header advert
Results 1 - 7 of 7
Results per page:
The Journal of Bone & Joint Surgery British Volume
Vol. 88-B, Issue 8 | Pages 1027 - 1031
1 Aug 2006
Karim A Pandit H Murray J Wandless F Thomas NP

We sought to determine whether smoking affected the outcome of reconstruction of the anterior cruciate ligament. We analysed the results of 66 smokers (group 1 with a mean follow-up of 5.67 years (1.1 to 12.7)) and 238 non-smokers (group 2 with a mean follow-up of 6.61 years (1.2 to 11.5)), who were statistically similar in age, gender, graft type, fixation and associated meniscal and chondral pathology. The assessment was performed using the International Knee Documentation Committee form and serial cruciometer readings.

Poor outcomes were reported in group 1 for the mean subjective International Knee Documentation Committee score (p < 0.001), the frequency (p = 0.005) and intensity (p = 0.005) of pain, a side-to-side difference in knee laxity (p = 0.001) and the use of a four-strand hamstring graft (p = 0.015). Patients in group 1 were also less likely to return to their original level of pre-injury sport (p = 0.003) and had an overall worse final 7 International Knee Documentation Committee grade score (p = 0.007).

Despite the well-known negative effects of smoking on tissue healing, the association with an inferior outcome after reconstruction of the anterior cruciate ligament has not previously been described and should be included in the pre-operative counselling of patients undergoing the procedure.

The Journal of Bone & Joint Surgery British Volume
Vol. 88-B, Issue 7 | Pages 887 - 892
1 Jul 2006
Pandit H Beard DJ Jenkins C Kimstra Y Thomas NP Dodd CAF Murray DW

The options for treatment of the young active patient with isolated symptomatic osteoarthritis of the medial compartment and pre-existing deficiency of the anterior cruciate ligament are limited. The potential longevity of the implant and levels of activity of the patient may preclude total knee replacement, and tibial osteotomy and unicompartmental knee arthroplasty are unreliable because of the ligamentous instability. Unicompartmental knee arthroplasties tend to fail because of wear or tibial loosening resulting from eccentric loading. Therefore, we combined reconstruction of the anterior cruciate ligament with unicompartmental arthroplasty of the knee in 15 patients (ACLR group), and matched them with 15 patients who had undergone Oxford unicompartmental knee arthroplasty with an intact anterior cruciate ligament (ACLI group). The clinical and radiological data at a minimum of 2.5 years were compared for both groups.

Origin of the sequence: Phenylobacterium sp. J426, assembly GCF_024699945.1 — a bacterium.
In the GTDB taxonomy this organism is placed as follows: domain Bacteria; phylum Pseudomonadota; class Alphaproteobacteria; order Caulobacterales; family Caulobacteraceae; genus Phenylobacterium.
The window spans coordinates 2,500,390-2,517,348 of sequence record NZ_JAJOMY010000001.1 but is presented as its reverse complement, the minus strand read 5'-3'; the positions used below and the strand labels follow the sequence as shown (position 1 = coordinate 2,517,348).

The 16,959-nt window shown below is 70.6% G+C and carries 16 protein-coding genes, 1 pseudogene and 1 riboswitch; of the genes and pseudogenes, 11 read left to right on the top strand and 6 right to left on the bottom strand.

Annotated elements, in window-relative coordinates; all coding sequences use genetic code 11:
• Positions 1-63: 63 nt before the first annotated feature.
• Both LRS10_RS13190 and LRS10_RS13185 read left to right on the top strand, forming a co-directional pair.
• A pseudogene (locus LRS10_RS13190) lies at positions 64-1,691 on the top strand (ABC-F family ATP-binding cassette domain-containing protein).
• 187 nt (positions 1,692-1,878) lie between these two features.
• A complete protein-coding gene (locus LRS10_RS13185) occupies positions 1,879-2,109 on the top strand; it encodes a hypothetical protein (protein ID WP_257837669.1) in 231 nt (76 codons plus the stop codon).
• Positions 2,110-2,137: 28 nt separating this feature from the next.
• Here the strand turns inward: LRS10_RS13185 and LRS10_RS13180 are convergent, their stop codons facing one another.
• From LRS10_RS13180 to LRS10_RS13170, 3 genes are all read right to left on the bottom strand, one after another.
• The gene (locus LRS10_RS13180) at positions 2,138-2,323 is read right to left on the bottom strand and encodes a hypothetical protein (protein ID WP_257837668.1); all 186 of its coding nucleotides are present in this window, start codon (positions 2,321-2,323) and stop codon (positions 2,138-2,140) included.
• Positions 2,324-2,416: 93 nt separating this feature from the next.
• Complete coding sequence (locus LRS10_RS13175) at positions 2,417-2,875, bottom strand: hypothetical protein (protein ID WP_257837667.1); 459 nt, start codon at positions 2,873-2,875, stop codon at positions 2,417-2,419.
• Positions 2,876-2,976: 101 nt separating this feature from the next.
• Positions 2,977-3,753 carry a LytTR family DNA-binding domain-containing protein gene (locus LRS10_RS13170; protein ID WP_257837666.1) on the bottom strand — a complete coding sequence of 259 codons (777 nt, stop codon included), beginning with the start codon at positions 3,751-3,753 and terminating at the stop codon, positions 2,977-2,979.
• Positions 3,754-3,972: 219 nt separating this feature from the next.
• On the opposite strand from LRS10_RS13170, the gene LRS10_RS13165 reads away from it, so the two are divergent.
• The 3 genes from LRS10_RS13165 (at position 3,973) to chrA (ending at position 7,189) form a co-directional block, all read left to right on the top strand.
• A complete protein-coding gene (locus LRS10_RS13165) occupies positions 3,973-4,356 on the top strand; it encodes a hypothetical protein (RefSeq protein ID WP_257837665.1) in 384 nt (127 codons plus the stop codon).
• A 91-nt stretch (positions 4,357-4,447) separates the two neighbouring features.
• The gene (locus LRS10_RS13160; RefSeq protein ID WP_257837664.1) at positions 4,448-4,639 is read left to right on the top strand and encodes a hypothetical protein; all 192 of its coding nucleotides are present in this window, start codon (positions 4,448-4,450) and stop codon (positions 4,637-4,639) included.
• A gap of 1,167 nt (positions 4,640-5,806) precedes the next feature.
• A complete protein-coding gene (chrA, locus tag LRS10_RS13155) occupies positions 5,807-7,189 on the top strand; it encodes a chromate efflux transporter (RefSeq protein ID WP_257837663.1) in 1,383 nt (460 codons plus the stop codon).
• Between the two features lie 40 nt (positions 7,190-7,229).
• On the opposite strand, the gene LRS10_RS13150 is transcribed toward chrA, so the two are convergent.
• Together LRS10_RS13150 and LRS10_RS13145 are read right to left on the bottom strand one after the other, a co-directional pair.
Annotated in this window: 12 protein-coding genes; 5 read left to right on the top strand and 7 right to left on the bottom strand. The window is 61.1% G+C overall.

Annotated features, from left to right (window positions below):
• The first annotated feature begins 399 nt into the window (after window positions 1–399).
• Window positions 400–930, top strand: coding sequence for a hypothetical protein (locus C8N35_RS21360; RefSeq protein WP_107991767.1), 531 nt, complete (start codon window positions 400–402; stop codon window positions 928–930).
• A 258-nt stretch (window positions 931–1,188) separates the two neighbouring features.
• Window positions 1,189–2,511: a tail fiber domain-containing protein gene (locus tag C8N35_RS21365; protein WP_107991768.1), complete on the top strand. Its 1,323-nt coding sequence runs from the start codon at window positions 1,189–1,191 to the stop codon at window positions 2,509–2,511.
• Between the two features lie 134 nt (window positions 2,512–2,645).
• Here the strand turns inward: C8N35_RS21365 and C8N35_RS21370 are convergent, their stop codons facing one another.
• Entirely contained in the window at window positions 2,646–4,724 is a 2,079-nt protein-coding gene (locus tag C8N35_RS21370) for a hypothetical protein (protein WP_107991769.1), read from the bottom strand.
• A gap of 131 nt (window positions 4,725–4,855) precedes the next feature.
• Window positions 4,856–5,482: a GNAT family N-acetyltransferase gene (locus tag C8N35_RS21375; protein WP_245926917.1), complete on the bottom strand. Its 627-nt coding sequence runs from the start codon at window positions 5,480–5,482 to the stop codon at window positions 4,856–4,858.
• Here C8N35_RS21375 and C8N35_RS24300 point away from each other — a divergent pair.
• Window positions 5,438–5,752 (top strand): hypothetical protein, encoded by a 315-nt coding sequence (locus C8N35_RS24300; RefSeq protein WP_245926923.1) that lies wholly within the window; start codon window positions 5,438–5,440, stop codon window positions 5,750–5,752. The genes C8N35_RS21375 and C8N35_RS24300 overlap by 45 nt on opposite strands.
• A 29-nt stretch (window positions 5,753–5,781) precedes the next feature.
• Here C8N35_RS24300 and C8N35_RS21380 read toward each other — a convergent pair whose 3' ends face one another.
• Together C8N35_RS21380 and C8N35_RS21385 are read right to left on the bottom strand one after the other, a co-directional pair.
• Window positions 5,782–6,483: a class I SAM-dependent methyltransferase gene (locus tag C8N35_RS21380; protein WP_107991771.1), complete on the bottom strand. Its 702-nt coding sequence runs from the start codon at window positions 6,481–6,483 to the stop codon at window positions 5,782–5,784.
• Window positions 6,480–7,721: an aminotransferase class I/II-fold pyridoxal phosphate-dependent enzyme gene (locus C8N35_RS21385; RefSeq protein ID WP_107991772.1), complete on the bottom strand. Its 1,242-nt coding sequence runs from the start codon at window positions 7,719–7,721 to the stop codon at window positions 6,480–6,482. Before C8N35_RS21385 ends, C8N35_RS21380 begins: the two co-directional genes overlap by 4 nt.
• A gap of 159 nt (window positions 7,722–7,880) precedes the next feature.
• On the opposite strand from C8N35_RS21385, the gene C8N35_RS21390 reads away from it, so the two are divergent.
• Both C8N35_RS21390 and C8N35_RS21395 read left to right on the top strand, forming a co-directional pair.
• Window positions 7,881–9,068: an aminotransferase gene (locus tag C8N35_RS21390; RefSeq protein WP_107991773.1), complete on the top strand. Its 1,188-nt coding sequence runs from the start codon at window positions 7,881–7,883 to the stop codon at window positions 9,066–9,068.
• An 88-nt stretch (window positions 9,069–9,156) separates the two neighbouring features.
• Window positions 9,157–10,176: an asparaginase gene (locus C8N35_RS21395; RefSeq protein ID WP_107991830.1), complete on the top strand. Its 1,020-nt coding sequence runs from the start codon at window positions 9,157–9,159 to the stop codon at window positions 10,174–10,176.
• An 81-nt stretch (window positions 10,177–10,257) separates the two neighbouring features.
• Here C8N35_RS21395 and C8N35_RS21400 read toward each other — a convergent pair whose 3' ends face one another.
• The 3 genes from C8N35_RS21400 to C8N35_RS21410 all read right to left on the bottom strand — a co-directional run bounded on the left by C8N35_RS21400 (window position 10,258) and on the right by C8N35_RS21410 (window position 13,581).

The groups were well matched for age, gender and length of follow-up and had no significant differences in their pre-operative scores. At the last follow-up, the mean outcome scores for both the ACLR and ACLI groups were high (Oxford knee scores of 46 (37 to 48) and 43 (38 to 46), respectively, objective Knee Society scores of 99 (95 to 100) and 94 (82 to 100), and functional Knee Society scores of 96 and 96 (both 85 to 100). One patient in the ACLR group needed revision to a total knee replacement because of infection. No patient in either group had radiological evidence of component loosening. The radiological study showed no difference in the pattern of tibial loading between the groups.

The short-term clinical results of combined anterior cruciate ligament reconstruction and unicompartmental knee arthroplasty are excellent. The previous shortcomings of unicompartmental knee arthroplasty in the presence of deficiency of the anterior cruciate ligament appear to have been addressed with the combined procedure. This operation seems to be a viable treatment option for young active patients with symptomatic arthritis of the medial compartment, in whom the anterior cruciate ligament has been ruptured.

The Journal of Bone & Joint Surgery British Volume
Vol. 87-B, Issue 7 | Pages 940 - 945
1 Jul 2005
Pandit H Ward T Hollinghurst D Beard DJ Gill HS Thomas NP Murray DW